"This is about understanding our future. We really haven't invested in this area," Long said. "We spend billions on space probes to monitor other planets, as indeed we should, yet we've not been willing to spend millions on observational and experimental studies of the future of our own planet's ability to sustainably provide food into the future."
In the recent article, Long and his colleagues use the biblical example of Joseph in Egypt 4,000 years ago interpreting the pharoah's dream of impending famine and initiating a solution of storing grain harvested during seven good years to cover shortfalls during seven bad years. Famine was avoided.
"We know that climate changes are ahead," Long said. "It really is like the pharoah's dream in that we need to prepare for this, and not wait to act when problems occur. While some may be skeptical of the extent of climate change, we cannot afford to gamble and must buy our insurance policy now in the form of investment in understanding and adaptation."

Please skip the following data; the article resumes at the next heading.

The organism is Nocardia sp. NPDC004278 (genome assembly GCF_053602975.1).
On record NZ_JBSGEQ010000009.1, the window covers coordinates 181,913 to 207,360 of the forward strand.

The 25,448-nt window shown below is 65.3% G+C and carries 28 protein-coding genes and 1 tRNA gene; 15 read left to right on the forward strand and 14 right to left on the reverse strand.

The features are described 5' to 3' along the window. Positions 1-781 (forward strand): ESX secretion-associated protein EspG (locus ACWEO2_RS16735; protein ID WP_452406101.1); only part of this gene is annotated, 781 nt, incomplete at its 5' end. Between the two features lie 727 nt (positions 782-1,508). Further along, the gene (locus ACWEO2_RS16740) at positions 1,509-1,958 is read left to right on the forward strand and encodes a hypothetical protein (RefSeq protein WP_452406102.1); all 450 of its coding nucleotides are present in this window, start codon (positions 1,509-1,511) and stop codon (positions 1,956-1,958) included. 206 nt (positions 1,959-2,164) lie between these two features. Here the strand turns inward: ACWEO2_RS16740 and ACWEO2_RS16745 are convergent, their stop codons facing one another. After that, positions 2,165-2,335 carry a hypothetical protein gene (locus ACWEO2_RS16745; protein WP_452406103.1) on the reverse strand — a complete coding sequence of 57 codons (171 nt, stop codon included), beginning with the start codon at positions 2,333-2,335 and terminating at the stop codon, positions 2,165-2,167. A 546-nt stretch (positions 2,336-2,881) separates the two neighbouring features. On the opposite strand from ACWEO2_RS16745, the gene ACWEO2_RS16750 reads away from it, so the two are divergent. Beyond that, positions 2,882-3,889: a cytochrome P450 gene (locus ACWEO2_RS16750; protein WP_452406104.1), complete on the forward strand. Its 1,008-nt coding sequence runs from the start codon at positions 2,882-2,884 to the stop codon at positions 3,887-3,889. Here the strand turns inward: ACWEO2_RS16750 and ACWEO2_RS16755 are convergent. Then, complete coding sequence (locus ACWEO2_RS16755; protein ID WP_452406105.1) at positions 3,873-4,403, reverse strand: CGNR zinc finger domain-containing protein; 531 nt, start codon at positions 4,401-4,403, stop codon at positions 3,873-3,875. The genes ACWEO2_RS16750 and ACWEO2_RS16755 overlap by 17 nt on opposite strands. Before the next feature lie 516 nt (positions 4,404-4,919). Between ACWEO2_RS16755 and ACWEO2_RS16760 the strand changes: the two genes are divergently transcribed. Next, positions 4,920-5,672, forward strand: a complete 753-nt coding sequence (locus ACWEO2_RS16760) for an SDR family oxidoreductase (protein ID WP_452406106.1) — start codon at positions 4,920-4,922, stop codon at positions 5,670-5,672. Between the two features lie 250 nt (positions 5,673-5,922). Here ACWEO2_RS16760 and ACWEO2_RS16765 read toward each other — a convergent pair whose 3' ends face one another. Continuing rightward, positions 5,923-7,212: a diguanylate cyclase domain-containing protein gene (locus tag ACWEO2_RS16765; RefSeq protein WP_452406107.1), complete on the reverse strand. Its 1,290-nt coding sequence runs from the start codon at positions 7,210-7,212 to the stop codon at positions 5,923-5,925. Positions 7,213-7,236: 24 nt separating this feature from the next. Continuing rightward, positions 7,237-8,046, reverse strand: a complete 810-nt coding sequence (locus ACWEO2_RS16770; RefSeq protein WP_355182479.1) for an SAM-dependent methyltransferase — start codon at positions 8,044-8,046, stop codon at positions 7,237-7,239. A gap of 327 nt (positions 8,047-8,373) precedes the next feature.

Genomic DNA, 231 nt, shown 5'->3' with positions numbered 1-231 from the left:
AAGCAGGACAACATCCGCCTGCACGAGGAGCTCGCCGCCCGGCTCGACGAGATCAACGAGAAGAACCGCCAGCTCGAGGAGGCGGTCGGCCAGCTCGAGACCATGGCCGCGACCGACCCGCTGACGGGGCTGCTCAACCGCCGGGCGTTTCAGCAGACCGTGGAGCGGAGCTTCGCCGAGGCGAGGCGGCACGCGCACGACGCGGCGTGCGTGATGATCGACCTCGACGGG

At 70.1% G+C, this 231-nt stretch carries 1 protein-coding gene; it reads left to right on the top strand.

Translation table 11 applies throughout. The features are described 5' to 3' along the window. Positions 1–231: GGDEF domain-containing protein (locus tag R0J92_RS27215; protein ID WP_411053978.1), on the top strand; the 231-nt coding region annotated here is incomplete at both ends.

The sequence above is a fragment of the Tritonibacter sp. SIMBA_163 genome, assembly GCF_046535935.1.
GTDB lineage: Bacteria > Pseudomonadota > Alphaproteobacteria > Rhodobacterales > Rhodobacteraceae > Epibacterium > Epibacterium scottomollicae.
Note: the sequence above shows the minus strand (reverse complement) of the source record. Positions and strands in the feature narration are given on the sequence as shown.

"Pharoah's Dream Revisited: An Integrated U.S. Midwest Field Research Network for Climate Adaptation" was published in the journal BioScience and is available online at http://bioscience.oxfordjournals.org/content/66/1/80. Co-authors include David Gustafson, Michael Hayes, Emily Janssen, David B. Lobell, Stephen Long, Gerald C. Nelson, Himadri B. Pakrasi, Peter Raven, G. Philip Robertson, Richard Robertson, and Don Wuebbles.
Funding for the work was provided by Washington University in St. Louis through the Workshop on Climate Change and Agriculture in the Midwest held Sept. 4-5, 2014 in St. Louis.
By: Stephanie Henry.